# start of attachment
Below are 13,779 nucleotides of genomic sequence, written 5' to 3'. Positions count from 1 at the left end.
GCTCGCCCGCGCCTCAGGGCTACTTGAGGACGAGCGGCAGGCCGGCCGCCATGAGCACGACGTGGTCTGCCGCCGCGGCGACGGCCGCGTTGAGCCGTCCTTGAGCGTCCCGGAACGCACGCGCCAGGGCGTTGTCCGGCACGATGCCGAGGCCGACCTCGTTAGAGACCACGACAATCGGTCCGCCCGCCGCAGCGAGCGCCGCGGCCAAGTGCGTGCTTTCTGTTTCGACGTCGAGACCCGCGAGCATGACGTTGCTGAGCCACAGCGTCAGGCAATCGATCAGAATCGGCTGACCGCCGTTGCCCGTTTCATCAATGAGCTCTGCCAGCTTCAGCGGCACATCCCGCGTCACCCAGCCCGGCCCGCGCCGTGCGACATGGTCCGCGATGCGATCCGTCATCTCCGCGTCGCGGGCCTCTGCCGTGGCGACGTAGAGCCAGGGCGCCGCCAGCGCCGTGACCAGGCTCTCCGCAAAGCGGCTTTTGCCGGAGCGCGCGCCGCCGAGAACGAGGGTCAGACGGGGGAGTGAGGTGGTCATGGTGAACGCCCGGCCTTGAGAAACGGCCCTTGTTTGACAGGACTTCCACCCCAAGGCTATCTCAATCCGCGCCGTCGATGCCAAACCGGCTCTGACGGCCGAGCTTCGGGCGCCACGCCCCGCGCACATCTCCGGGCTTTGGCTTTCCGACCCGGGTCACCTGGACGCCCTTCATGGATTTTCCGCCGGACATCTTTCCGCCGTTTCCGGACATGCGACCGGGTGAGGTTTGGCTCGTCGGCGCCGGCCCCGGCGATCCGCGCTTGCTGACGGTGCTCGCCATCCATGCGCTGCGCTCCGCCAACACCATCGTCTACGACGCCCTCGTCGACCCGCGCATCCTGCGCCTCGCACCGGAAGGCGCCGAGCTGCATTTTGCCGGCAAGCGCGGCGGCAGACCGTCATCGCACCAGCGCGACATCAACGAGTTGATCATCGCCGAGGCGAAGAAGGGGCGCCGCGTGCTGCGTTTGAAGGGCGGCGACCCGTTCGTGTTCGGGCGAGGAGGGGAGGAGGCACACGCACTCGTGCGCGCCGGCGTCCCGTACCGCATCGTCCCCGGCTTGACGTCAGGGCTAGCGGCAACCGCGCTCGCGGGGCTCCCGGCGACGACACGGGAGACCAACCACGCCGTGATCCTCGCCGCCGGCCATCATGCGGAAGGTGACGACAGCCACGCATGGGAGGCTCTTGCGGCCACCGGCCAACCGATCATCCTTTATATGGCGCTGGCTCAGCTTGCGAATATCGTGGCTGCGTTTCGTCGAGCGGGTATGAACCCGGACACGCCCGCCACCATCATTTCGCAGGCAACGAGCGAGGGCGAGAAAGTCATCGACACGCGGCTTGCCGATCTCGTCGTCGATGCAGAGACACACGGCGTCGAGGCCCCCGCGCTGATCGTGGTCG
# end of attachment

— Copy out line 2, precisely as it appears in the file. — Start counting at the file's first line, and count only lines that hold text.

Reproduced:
GCTCGCCCGCGCCTCAGGGCTACTTGAGGACGAGCGGCAGGCCGGCCGCCATGAGCACGACGTGGTCTGCCGCCGCGGCGACGGCCGCGTTGAGCCGTCCTTGAGCGTCCCGGAACGCACGCGCCAGGGCGTTGTCCGGCACGATGCCGAGGCCGACCTCGTTAGAGACCACGACAATCGGTCCGCCCGCCGCAGCGAGCGCCGCGGCCAAGTGCGTGCTTTCTGTTTCGACGTCGAGACCCGCGAGCATGACGTTGCTGAGCCACAGCGTCAGGCAATCGATCAGAATCGGCTGACCGCCGTTGCCCGTTTCATCAATGAGCTCTGCCAGCTTCAGCGGCACATCCCGCGTCACCCAGCCCGGCCCGCGCCGTGCGACATGGTCCGCGATGCGATCCGTCATCTCCGCGTCGCGGGCCTCTGCCGTGGCGACGTAGAGCCAGGGCGCCGCCAGCGCCGTGACCAGGCTCTCCGCAAAGCGGCTTTTGCCGGAGCGCGCGCCGCCGAGAACGAGGGTCAGACGGGGGAGTGAGGTGGTCATGGTGAACGCCCGGCCTTGAGAAACGGCCCTTGTTTGACAGGACTTCCACCCCAAGGCTATCTCAATCCGCGCCGTCGATGCCAAACCGGCTCTGACGGCCGAGCTTCGGGCGCCACGCCCCGCGCACATCTCCGGGCTTTGGCTTTCCGACCCGGGTCACCTGGACGCCCTTCATGGATTTTCCGCCGGACATCTTTCCGCCGTTTCCGGACATGCGACCGGGTGAGGTTTGGCTCGTCGGCGCCGGCCCCGGCGATCCGCGCTTGCTGACGGTGCTCGCCATCCATGCGCTGCGCTCCGCCAACACCATCGTCTACGACGCCCTCGTCGACCCGCGCATCCTGCGCCTCGCACCGGAAGGCGCCGAGCTGCATTTTGCCGGCAAGCGCGGCGGCAGACCGTCATCGCACCAGCGCGACATCAACGAGTTGATCATCGCCGAGGCGAAGAAGGGGCGCCGCGTGCTGCGTTTGAAGGGCGGCGACCCGTTCGTGTTCGGGCGAGGAGGGGAGGAGGCACACGCACTCGTGCGCGCCGGCGTCCCGTACCGCATCGTCCCCGGCTTGACGTCAGGGCTAGCGGCAACCGCGCTCGCGGGGCTCCCGGCGACGACACGGGAGACCAACCACGCCGTGATCCTCGCCGCCGGCCATCATGCGGAAGGTGACGACAGCCACGCATGGGAGGCTCTTGCGGCCACCGGCCAACCGATCATCCTTTATATGGCGCTGGCTCAGCTTGCGAATATCGTGGCTGCGTTTCGTCGAGCGGGTATGAACCCGGACACGCCCGCCACCATCATTTCGCAGGCAACGAGCGAGGGCGAGAAAGTCATCGACACGCGGCTTGCCGATCTCGTCGTCGATGCAGAGACACACGGCGTCGAGGCCCCCGCGCTGATCGTGGTCG